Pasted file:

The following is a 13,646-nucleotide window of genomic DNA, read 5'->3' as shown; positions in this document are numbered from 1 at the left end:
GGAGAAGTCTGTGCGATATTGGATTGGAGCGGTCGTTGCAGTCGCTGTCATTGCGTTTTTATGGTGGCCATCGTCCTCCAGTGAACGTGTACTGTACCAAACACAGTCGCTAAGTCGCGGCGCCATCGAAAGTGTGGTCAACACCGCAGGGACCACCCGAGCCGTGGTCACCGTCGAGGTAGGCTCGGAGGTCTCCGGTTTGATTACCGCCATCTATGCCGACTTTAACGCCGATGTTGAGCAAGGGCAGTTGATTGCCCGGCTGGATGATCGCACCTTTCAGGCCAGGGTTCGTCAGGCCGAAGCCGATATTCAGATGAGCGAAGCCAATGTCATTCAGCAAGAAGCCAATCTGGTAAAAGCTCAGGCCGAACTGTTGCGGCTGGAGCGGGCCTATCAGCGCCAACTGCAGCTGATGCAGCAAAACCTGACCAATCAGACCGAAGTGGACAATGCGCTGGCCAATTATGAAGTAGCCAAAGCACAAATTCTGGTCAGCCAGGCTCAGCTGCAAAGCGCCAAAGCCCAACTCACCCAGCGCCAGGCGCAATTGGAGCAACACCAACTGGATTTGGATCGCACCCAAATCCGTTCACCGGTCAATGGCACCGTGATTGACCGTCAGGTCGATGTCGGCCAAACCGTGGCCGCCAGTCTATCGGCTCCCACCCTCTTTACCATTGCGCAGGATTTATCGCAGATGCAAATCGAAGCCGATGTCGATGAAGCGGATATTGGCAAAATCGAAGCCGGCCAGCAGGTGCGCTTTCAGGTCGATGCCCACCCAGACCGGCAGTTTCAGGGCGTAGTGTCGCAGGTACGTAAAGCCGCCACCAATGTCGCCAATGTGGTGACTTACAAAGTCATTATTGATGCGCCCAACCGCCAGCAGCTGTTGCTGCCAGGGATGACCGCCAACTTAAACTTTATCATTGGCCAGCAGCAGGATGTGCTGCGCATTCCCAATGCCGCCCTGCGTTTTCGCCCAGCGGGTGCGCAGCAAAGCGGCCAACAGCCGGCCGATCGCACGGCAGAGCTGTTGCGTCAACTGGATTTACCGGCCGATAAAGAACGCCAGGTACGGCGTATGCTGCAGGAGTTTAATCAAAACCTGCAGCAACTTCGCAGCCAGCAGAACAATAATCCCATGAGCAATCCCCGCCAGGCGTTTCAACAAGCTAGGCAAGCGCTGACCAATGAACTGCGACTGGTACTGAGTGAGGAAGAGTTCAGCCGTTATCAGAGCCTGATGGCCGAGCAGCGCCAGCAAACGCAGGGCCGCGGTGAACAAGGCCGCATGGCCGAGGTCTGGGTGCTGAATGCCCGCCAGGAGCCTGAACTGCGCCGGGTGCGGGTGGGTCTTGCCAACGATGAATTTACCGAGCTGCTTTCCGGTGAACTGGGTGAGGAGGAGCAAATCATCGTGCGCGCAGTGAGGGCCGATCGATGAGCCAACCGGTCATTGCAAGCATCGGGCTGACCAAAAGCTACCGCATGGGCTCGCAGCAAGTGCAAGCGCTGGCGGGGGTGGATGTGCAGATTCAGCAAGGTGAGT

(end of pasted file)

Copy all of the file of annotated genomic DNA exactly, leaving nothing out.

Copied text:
The following is a 13,646-nucleotide window of genomic DNA, read 5'->3' as shown; positions in this document are numbered from 1 at the left end:
GGAGAAGTCTGTGCGATATTGGATTGGAGCGGTCGTTGCAGTCGCTGTCATTGCGTTTTTATGGTGGCCATCGTCCTCCAGTGAACGTGTACTGTACCAAACACAGTCGCTAAGTCGCGGCGCCATCGAAAGTGTGGTCAACACCGCAGGGACCACCCGAGCCGTGGTCACCGTCGAGGTAGGCTCGGAGGTCTCCGGTTTGATTACCGCCATCTATGCCGACTTTAACGCCGATGTTGAGCAAGGGCAGTTGATTGCCCGGCTGGATGATCGCACCTTTCAGGCCAGGGTTCGTCAGGCCGAAGCCGATATTCAGATGAGCGAAGCCAATGTCATTCAGCAAGAAGCCAATCTGGTAAAAGCTCAGGCCGAACTGTTGCGGCTGGAGCGGGCCTATCAGCGCCAACTGCAGCTGATGCAGCAAAACCTGACCAATCAGACCGAAGTGGACAATGCGCTGGCCAATTATGAAGTAGCCAAAGCACAAATTCTGGTCAGCCAGGCTCAGCTGCAAAGCGCCAAAGCCCAACTCACCCAGCGCCAGGCGCAATTGGAGCAACACCAACTGGATTTGGATCGCACCCAAATCCGTTCACCGGTCAATGGCACCGTGATTGACCGTCAGGTCGATGTCGGCCAAACCGTGGCCGCCAGTCTATCGGCTCCCACCCTCTTTACCATTGCGCAGGATTTATCGCAGATGCAAATCGAAGCCGATGTCGATGAAGCGGATATTGGCAAAATCGAAGCCGGCCAGCAGGTGCGCTTTCAGGTCGATGCCCACCCAGACCGGCAGTTTCAGGGCGTAGTGTCGCAGGTACGTAAAGCCGCCACCAATGTCGCCAATGTGGTGACTTACAAAGTCATTATTGATGCGCCCAACCGCCAGCAGCTGTTGCTGCCAGGGATGACCGCCAACTTAAACTTTATCATTGGCCAGCAGCAGGATGTGCTGCGCATTCCCAATGCCGCCCTGCGTTTTCGCCCAGCGGGTGCGCAGCAAAGCGGCCAACAGCCGGCCGATCGCACGGCAGAGCTGTTGCGTCAACTGGATTTACCGGCCGATAAAGAACGCCAGGTACGGCGTATGCTGCAGGAGTTTAATCAAAACCTGCAGCAACTTCGCAGCCAGCAGAACAATAATCCCATGAGCAATCCCCGCCAGGCGTTTCAACAAGCTAGGCAAGCGCTGACCAATGAACTGCGACTGGTACTGAGTGAGGAAGAGTTCAGCCGTTATCAGAGCCTGATGGCCGAGCAGCGCCAGCAAACGCAGGGCCGCGGTGAACAAGGCCGCATGGCCGAGGTCTGGGTGCTGAATGCCCGCCAGGAGCCTGAACTGCGCCGGGTGCGGGTGGGTCTTGCCAACGATGAATTTACCGAGCTGCTTTCCGGTGAACTGGGTGAGGAGGAGCAAATCATCGTGCGCGCAGTGAGGGCCGATCGATGAGCCAACCGGTCATTGCAAGCATCGGGCTGACCAAAAGCTACCGCATGGGCTCGCAGCAAGTGCAAGCGCTGGCGGGGGTGGATGTGCAGATTCAGCAAGGTGAGT